In this new YouTube video, see Will Ransom (Mary Emerson Professor of Piano, Director of Emory Chamber Music Society of Atlanta, Director of Piano Studies) and Tim McDonough (Chair & Professor of Theater Studies, Resident Actor/Director of Theater Emory) bring Alfred, Lord Tennyson’s poem Enoch Arden to life in this production at Emory’s Schwartz Center (January 17, 2015).
In the poem, Enoch Arden is a happily married fisherman who suffers financial problems and becomes a merchant seaman. He is shipwrecked, and, after 10 years on a desert island, he returns home to discover that his beloved wife, believing him dead, has remarried and has a new child. Not wishing to spoil his wife’s happiness, he never lets her know that he is alive.
Music by Richard Strauss
Poem by Alfred, Lord Tennyson
Tim McDonough, Narrator
William Ransom, Pianist
Presented by the Emory Chamber Music Society of Atlanta and Theater Emory.
In this new EDUCO video, Emory students talk about the great learning/living experience they received in Paris thanks to the EDUCO program. A consortium of Emory, Duke, Cornell, and Tulane Universities, EDUCO offers complete academic and cultural immersion in French. In addition to courses through EDUCO and direct enrollment in courses at the University of Paris, students have options (semester or year) for cultural excursions such as French theater outings, art museum visits, and gastronomical tastings. For more information, see http://french.emory.edu/overseas/educo.html and http://cipa.emory.edu (Emory’s Center for International Programs Abroad).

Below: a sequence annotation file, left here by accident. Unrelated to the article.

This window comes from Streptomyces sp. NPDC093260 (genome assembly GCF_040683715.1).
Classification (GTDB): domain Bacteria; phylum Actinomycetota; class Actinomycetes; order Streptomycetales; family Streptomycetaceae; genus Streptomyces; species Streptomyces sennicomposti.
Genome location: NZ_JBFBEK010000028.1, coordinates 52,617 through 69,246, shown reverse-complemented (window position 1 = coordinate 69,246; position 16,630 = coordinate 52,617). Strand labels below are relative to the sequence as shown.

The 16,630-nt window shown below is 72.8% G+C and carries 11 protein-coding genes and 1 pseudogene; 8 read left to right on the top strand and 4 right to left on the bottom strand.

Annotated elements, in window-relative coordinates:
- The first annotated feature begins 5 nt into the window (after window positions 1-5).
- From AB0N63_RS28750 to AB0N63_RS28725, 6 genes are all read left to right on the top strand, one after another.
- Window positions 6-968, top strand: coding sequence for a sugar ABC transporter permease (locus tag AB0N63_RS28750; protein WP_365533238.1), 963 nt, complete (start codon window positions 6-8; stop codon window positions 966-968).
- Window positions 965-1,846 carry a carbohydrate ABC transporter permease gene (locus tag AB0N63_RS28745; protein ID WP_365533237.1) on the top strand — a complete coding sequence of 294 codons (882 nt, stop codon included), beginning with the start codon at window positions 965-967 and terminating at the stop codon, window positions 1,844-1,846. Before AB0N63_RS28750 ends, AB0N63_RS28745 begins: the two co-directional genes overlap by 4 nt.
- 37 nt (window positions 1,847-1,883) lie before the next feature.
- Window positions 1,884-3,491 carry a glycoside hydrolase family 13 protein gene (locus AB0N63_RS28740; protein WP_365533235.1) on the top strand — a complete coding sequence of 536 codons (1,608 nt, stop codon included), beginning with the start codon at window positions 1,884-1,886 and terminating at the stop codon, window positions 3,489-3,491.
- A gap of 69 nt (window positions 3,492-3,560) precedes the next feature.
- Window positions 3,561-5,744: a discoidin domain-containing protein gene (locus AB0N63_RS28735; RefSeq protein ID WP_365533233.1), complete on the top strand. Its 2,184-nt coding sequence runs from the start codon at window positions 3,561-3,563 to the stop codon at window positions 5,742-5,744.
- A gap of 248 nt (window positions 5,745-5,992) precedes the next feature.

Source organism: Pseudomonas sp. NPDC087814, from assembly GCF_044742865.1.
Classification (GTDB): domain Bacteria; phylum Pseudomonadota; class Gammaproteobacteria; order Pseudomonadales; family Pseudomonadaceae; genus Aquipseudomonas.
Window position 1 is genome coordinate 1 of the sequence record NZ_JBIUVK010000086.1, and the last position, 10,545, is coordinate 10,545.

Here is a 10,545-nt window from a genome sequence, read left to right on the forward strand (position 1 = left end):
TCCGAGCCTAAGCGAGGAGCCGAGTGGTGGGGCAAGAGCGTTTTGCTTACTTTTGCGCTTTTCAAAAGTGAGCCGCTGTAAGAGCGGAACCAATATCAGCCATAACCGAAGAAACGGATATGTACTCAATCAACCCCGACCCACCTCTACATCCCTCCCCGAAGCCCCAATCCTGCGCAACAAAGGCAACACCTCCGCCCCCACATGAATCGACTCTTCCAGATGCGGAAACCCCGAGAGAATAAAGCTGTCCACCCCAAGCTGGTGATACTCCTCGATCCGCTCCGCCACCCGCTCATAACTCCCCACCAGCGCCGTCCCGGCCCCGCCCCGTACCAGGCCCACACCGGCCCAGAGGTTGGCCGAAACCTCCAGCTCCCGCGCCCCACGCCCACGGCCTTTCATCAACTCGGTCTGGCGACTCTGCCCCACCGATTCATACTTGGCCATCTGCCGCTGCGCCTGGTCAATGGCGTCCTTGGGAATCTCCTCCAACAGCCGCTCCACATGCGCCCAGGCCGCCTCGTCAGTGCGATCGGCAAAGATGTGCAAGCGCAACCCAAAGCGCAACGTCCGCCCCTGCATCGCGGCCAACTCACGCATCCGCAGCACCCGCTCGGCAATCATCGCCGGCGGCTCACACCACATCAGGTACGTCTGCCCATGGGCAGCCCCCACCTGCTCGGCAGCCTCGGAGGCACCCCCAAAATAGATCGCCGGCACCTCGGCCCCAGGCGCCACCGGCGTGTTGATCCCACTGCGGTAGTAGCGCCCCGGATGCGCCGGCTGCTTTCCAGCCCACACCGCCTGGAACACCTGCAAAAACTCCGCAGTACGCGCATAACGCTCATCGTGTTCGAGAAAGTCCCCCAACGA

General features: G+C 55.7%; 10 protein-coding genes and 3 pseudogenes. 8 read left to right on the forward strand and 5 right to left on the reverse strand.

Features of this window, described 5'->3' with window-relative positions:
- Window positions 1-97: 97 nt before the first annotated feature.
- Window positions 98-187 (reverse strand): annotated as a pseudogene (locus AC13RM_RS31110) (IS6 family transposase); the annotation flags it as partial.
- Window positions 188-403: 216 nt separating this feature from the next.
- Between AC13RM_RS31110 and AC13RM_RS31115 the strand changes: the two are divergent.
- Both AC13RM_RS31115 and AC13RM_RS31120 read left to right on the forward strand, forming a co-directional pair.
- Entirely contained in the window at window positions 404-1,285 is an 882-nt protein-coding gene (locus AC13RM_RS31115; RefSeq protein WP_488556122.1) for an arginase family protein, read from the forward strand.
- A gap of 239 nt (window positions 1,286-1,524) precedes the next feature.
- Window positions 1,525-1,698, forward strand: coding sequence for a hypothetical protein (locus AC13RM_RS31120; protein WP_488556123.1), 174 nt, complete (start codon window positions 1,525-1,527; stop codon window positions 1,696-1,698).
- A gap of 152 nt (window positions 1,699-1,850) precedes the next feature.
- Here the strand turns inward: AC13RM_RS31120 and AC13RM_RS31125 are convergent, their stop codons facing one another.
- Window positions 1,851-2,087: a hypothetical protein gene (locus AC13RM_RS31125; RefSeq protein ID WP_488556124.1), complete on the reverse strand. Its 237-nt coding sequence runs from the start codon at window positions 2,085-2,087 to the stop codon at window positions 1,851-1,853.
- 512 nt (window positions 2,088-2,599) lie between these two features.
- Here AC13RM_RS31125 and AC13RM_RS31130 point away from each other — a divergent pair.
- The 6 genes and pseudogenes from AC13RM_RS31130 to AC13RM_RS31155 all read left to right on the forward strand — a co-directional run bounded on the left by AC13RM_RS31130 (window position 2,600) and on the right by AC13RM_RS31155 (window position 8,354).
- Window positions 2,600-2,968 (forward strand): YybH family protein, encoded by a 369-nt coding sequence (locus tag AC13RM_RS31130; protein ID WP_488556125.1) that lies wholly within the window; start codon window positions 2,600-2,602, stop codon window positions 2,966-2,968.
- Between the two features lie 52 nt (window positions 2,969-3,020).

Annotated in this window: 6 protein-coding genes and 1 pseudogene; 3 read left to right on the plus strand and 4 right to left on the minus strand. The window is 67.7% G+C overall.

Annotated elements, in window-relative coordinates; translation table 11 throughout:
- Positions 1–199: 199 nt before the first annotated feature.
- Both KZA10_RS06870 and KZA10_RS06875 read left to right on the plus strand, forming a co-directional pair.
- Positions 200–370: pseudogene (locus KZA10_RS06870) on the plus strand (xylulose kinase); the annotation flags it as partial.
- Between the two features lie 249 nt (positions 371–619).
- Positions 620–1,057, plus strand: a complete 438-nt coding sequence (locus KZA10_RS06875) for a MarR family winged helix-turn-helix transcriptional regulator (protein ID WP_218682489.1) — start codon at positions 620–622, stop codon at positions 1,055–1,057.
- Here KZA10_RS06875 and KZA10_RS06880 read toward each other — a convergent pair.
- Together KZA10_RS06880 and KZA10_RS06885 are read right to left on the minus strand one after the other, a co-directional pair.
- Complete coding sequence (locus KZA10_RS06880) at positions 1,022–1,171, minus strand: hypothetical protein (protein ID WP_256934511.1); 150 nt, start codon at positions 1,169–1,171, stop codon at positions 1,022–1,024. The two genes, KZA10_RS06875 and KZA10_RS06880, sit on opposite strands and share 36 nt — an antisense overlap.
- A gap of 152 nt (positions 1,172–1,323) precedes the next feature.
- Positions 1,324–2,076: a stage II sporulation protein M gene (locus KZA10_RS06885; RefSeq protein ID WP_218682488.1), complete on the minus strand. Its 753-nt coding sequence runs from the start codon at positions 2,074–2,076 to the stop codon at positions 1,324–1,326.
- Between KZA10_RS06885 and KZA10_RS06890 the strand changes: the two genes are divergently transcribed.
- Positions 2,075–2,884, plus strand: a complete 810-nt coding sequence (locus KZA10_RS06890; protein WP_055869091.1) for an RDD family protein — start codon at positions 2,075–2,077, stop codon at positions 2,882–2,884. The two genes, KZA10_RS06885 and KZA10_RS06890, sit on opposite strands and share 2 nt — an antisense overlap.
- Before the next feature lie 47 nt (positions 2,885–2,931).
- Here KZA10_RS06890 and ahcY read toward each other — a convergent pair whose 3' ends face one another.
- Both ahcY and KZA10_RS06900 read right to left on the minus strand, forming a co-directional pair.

Check out Dean Forman’s new blog, Thinking Out Loud, which explores his thoughts on Emory College and higher education, along “with ample room to explore other ideas as they pop up in conversations, meetings, readings and elsewhere.”
As he writes on the About page:
When I arrived at Emory College, I promised to speak openly and candidly about my thoughts. The idea was certainly not that I would always be right. In fact, quite the contrary. There is an enormous wealth of collective knowledge, insight and experience in the Emory College community, and there is always more for me to learn. Now that I’m midway into my fourth year here, the time seems right to create another forum for communication that builds on and extends the hundreds of meetings and conversations I have each year with faculty, staff, students, families and alumni. I look forward to receiving your feedback on issues raised here.
The first blog post was about liberal education (with a reminder that it’s not about jobs but about “finding joy in the complexities around us”), and the second post is about discovering interesting “pseudo-anachronisms” in classic works such as War and Peace and The Wealth of Nations.
Stay tuned for more. You’ll also find links to the latest blog posts on the College’s Facebook page.
Thinking Out Loud